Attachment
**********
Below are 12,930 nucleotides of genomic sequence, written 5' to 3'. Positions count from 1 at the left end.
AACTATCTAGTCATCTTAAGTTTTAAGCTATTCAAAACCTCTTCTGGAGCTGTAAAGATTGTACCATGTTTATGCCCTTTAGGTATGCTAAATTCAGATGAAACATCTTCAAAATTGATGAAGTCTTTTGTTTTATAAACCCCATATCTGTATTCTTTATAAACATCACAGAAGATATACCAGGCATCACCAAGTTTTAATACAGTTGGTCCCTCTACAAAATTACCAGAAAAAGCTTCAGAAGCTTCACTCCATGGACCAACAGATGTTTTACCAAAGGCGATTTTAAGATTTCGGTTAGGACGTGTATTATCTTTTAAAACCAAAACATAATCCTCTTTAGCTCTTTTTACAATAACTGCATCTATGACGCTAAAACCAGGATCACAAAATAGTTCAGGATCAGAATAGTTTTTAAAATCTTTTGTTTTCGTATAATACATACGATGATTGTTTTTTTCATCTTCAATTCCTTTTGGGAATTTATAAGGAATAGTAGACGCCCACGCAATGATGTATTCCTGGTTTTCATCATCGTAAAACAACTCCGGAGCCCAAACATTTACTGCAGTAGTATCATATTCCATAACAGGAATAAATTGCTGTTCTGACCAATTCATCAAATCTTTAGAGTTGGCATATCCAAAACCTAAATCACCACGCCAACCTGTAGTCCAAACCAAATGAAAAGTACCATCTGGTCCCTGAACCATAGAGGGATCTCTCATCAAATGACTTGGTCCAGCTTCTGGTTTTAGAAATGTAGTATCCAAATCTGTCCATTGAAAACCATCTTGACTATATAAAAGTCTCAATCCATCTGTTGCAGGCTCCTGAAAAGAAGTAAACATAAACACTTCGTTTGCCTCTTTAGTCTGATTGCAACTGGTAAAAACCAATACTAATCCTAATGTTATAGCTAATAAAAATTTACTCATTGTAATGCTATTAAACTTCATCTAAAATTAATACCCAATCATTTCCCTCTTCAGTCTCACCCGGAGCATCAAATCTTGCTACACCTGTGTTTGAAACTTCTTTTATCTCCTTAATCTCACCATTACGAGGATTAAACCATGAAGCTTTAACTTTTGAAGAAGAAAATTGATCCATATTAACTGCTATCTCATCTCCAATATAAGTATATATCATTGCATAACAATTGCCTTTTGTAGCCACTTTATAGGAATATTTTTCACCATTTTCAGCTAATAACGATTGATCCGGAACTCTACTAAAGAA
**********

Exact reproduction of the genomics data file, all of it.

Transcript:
Below are 12,930 nucleotides of genomic sequence, written 5' to 3'. Positions count from 1 at the left end.
AACTATCTAGTCATCTTAAGTTTTAAGCTATTCAAAACCTCTTCTGGAGCTGTAAAGATTGTACCATGTTTATGCCCTTTAGGTATGCTAAATTCAGATGAAACATCTTCAAAATTGATGAAGTCTTTTGTTTTATAAACCCCATATCTGTATTCTTTATAAACATCACAGAAGATATACCAGGCATCACCAAGTTTTAATACAGTTGGTCCCTCTACAAAATTACCAGAAAAAGCTTCAGAAGCTTCACTCCATGGACCAACAGATGTTTTACCAAAGGCGATTTTAAGATTTCGGTTAGGACGTGTATTATCTTTTAAAACCAAAACATAATCCTCTTTAGCTCTTTTTACAATAACTGCATCTATGACGCTAAAACCAGGATCACAAAATAGTTCAGGATCAGAATAGTTTTTAAAATCTTTTGTTTTCGTATAATACATACGATGATTGTTTTTTTCATCTTCAATTCCTTTTGGGAATTTATAAGGAATAGTAGACGCCCACGCAATGATGTATTCCTGGTTTTCATCATCGTAAAACAACTCCGGAGCCCAAACATTTACTGCAGTAGTATCATATTCCATAACAGGAATAAATTGCTGTTCTGACCAATTCATCAAATCTTTAGAGTTGGCATATCCAAAACCTAAATCACCACGCCAACCTGTAGTCCAAACCAAATGAAAAGTACCATCTGGTCCCTGAACCATAGAGGGATCTCTCATCAAATGACTTGGTCCAGCTTCTGGTTTTAGAAATGTAGTATCCAAATCTGTCCATTGAAAACCATCTTGACTATATAAAAGTCTCAATCCATCTGTTGCAGGCTCCTGAAAAGAAGTAAACATAAACACTTCGTTTGCCTCTTTAGTCTGATTGCAACTGGTAAAAACCAATACTAATCCTAATGTTATAGCTAATAAAAATTTACTCATTGTAATGCTATTAAACTTCATCTAAAATTAATACCCAATCATTTCCCTCTTCAGTCTCACCCGGAGCATCAAATCTTGCTACACCTGTGTTTGAAACTTCTTTTATCTCCTTAATCTCACCATTACGAGGATTAAACCATGAAGCTTTAACTTTTGAAGAAGAAAATTGATCCATATTAACTGCTATCTCATCTCCAATATAAGTATATATCATTGCATAACAATTGCCTTTTGTAGCCACTTTATAGGAATATTTTTCACCATTTTCAGCTAATAACGATTGATCCGGAACTCTACTAAAGAA